A new opportunity to support MPCCC’s research community was presented through the Monash Partners’s innovative new partnership with Equity Trustees.
Equity Trustees has directed the combined resources of 24 philanthropic trusts to a new Partnership Program which will inject more than $3m over three years to Monash Partners, the Mater Foundation, and the National Foundation for Medical Research and Innovation.
“We were looking for partners who could help us link researchers with healthcare professionals in meaningful two-way collaborations to generate and rapidly translate patient-focused research; leverage our funds; engage with us and our clients to deepen our knowledge and understanding; and were focused on empowering change across the sector” said Jodi Kennedy, General Manager of Charitable Trusts and Philanthropy at Equity Trustees.
Following a competitively reviewed submission, Equity Trustees announced support for three MPCCC members:
Dr Sarah To, Hudson Institute of Medical Research, $90,000 Early Career Fellowship
In Australia, routine genetic testing is only available for certain cancers, and current tests are limited to analysing one or a handful of genes at a time, and only for the most common mutations. This project will develop and implement a comprehensive, sensitive and rapid gene sequencing diagnostic test to allow physicians to quickly find out whether a patient’s cancer carries clinically important mutations. A comprehensive targeted sequencing approach in routine molecular diagnostics of Australia will be pivotal in guiding treatment decisions and in identifying patients who are candidates for clinical trials.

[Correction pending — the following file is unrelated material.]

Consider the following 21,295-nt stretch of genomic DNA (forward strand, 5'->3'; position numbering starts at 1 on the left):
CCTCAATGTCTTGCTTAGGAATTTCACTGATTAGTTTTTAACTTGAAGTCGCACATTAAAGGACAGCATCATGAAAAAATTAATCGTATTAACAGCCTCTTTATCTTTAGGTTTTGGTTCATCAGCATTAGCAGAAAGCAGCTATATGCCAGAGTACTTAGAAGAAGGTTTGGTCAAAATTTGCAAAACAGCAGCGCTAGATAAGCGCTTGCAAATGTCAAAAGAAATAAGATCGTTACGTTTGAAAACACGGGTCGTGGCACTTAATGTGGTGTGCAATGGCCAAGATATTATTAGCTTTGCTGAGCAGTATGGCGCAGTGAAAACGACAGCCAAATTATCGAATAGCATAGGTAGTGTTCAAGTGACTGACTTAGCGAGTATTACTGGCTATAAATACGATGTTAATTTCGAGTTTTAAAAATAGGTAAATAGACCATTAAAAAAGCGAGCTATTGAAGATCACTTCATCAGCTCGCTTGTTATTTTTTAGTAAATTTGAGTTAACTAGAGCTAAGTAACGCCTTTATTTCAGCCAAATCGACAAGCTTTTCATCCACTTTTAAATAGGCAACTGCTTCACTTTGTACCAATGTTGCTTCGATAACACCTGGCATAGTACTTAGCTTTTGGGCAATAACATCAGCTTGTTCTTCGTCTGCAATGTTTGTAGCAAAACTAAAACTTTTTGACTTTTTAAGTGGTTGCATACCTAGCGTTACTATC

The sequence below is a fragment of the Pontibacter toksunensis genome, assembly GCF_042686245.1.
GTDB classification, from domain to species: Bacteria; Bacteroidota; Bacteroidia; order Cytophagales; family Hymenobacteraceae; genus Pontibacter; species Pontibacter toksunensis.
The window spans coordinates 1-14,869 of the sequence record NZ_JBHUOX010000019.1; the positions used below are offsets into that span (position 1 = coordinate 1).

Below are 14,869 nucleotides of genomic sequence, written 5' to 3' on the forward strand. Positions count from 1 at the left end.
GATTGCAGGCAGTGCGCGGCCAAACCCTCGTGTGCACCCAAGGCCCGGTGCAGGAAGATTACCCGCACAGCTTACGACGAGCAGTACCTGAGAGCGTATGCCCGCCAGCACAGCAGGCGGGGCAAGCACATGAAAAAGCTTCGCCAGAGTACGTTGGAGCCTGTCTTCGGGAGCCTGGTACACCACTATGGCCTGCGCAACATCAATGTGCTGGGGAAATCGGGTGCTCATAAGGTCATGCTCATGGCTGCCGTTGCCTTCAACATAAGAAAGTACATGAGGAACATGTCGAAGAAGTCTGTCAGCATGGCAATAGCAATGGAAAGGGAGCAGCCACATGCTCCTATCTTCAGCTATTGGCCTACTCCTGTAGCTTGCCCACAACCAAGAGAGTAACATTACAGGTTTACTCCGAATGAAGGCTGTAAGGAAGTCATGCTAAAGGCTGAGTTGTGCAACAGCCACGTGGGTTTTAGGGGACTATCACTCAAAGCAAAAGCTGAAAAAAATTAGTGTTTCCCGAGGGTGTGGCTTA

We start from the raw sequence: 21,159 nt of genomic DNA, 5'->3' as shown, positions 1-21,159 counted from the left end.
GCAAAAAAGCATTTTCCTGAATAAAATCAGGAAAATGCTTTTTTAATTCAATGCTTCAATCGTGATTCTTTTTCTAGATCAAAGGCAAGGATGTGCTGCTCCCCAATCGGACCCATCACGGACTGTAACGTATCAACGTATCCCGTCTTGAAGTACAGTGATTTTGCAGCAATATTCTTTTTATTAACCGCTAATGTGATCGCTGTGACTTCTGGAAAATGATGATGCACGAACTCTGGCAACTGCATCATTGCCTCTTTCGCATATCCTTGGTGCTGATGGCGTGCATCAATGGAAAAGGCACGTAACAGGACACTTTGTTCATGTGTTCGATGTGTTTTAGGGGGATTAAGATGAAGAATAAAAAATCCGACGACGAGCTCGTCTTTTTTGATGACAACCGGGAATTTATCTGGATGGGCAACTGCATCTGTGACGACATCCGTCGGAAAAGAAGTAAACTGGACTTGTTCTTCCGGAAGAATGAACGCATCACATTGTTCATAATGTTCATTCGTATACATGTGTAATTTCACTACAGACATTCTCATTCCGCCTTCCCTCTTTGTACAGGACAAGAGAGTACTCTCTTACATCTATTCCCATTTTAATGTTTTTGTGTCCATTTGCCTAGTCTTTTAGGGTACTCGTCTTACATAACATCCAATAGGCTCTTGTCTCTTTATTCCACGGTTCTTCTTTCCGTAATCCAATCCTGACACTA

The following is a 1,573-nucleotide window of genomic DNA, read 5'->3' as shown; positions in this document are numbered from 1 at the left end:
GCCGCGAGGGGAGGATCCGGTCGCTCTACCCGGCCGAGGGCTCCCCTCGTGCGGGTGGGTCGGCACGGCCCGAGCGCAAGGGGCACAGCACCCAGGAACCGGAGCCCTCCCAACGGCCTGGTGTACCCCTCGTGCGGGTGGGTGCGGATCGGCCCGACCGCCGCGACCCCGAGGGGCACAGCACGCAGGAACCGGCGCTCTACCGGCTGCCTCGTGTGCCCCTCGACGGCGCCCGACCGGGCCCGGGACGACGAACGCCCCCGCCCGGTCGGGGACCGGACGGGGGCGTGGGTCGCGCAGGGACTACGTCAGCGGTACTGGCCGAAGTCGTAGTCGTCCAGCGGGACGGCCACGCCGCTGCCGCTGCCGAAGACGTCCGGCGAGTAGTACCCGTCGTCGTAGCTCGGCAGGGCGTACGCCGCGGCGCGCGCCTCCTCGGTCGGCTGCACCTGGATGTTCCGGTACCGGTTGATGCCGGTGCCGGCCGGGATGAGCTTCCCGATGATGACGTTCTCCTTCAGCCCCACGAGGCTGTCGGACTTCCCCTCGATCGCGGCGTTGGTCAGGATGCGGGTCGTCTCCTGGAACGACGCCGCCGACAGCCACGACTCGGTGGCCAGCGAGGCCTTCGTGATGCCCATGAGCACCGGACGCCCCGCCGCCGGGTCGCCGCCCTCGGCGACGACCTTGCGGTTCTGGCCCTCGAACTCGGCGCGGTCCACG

A/Prof Andrew Wei, The Alfred $105,000 “Establishing a Monash Partners national reference centre for molecular monitoring of residual disease in acute myeloid leukaemia”
Fewer than 30% of patients diagnosed with acute myeloid leukaemia will live for more than five years. More research into the condition is essential to improve current treatments and patient survival. While chemotherapy can be very effective, between 30 – 80% of patients will relapse within two years, and this is the main cause of death. We now know that up to 60% of patients show signs of minimal residual disease after intensive chemotherapy and this is the most important predictor of survival. This project will establish Australia’s first national reference centre to study and treat minimal residual disease in acute myeloid leukaemia.
Prof Andrew Spencer, The Alfred, $136,800 “Exploratory analysis of circulating-free RNA as a non-invasive biomarker in multiple myeloma (MM) utilising the Myeloma and Related Diseases Registry (MRDR) and the Australasian Myeloma Research consortium (AMARC)”
Multiple Myeloma is a fatal cancer affecting white blood cells found in the bone marrow. We have now for the first time demonstrated that genetic material released by the cancerous plasma cell can be extracted from patient blood samples and analysed in the laboratory – a so called ‘liquid biopsy’. This means that invasive and painful bone marrow biopsies may be avoided in future. This project will validate the use of patient blood samples as a non-invasive diagnostic technique for multiple myeloma.
“Equity Trustees warmly congratulates the inaugural recipients of our Medical Research and Health Partner Program. We are excited about the possibilities of what this stable three years of funding might mean in terms of advancements in research and treatment programs,” said Ms Kennedy.